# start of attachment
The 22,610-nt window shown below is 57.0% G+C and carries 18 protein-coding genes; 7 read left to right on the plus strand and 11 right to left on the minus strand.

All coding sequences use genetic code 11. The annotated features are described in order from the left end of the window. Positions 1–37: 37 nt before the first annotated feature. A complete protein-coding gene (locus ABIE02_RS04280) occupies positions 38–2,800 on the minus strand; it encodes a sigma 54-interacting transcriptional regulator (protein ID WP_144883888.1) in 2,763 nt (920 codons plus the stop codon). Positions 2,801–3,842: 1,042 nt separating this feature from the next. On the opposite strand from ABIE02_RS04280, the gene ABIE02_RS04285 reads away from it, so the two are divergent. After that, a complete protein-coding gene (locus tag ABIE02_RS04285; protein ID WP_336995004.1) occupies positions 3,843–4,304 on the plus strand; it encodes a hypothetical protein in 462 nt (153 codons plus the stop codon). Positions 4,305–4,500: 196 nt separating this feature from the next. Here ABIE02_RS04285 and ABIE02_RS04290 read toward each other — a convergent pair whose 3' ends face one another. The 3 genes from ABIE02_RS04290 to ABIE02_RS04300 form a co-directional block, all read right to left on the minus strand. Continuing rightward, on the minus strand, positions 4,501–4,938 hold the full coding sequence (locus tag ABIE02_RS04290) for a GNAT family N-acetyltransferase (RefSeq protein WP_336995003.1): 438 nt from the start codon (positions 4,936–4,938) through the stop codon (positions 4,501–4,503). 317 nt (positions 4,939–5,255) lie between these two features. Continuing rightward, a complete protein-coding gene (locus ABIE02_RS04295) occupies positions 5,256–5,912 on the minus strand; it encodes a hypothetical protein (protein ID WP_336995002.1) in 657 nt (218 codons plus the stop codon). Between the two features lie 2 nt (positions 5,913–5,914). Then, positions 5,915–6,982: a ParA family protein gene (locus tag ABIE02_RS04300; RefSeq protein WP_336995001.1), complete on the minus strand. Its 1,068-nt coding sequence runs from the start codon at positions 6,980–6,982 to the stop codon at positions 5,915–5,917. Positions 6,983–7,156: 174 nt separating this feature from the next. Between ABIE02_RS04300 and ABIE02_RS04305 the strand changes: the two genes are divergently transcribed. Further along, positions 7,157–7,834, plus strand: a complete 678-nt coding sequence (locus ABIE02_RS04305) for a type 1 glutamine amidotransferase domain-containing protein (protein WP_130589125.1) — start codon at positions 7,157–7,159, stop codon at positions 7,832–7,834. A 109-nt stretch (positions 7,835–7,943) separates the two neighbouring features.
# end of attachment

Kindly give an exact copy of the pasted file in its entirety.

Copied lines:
The 22,610-nt window shown below is 57.0% G+C and carries 18 protein-coding genes; 7 read left to right on the plus strand and 11 right to left on the minus strand.

All coding sequences use genetic code 11. The annotated features are described in order from the left end of the window. Positions 1–37: 37 nt before the first annotated feature. A complete protein-coding gene (locus ABIE02_RS04280) occupies positions 38–2,800 on the minus strand; it encodes a sigma 54-interacting transcriptional regulator (protein ID WP_144883888.1) in 2,763 nt (920 codons plus the stop codon). Positions 2,801–3,842: 1,042 nt separating this feature from the next. On the opposite strand from ABIE02_RS04280, the gene ABIE02_RS04285 reads away from it, so the two are divergent. After that, a complete protein-coding gene (locus tag ABIE02_RS04285; protein ID WP_336995004.1) occupies positions 3,843–4,304 on the plus strand; it encodes a hypothetical protein in 462 nt (153 codons plus the stop codon). Positions 4,305–4,500: 196 nt separating this feature from the next. Here ABIE02_RS04285 and ABIE02_RS04290 read toward each other — a convergent pair whose 3' ends face one another. The 3 genes from ABIE02_RS04290 to ABIE02_RS04300 form a co-directional block, all read right to left on the minus strand. Continuing rightward, on the minus strand, positions 4,501–4,938 hold the full coding sequence (locus tag ABIE02_RS04290) for a GNAT family N-acetyltransferase (RefSeq protein WP_336995003.1): 438 nt from the start codon (positions 4,936–4,938) through the stop codon (positions 4,501–4,503). 317 nt (positions 4,939–5,255) lie between these two features. Continuing rightward, a complete protein-coding gene (locus ABIE02_RS04295) occupies positions 5,256–5,912 on the minus strand; it encodes a hypothetical protein (protein ID WP_336995002.1) in 657 nt (218 codons plus the stop codon). Between the two features lie 2 nt (positions 5,913–5,914). Then, positions 5,915–6,982: a ParA family protein gene (locus tag ABIE02_RS04300; RefSeq protein WP_336995001.1), complete on the minus strand. Its 1,068-nt coding sequence runs from the start codon at positions 6,980–6,982 to the stop codon at positions 5,915–5,917. Positions 6,983–7,156: 174 nt separating this feature from the next. Between ABIE02_RS04300 and ABIE02_RS04305 the strand changes: the two genes are divergently transcribed. Further along, positions 7,157–7,834, plus strand: a complete 678-nt coding sequence (locus ABIE02_RS04305) for a type 1 glutamine amidotransferase domain-containing protein (protein WP_130589125.1) — start codon at positions 7,157–7,159, stop codon at positions 7,832–7,834. A 109-nt stretch (positions 7,835–7,943) separates the two neighbouring features.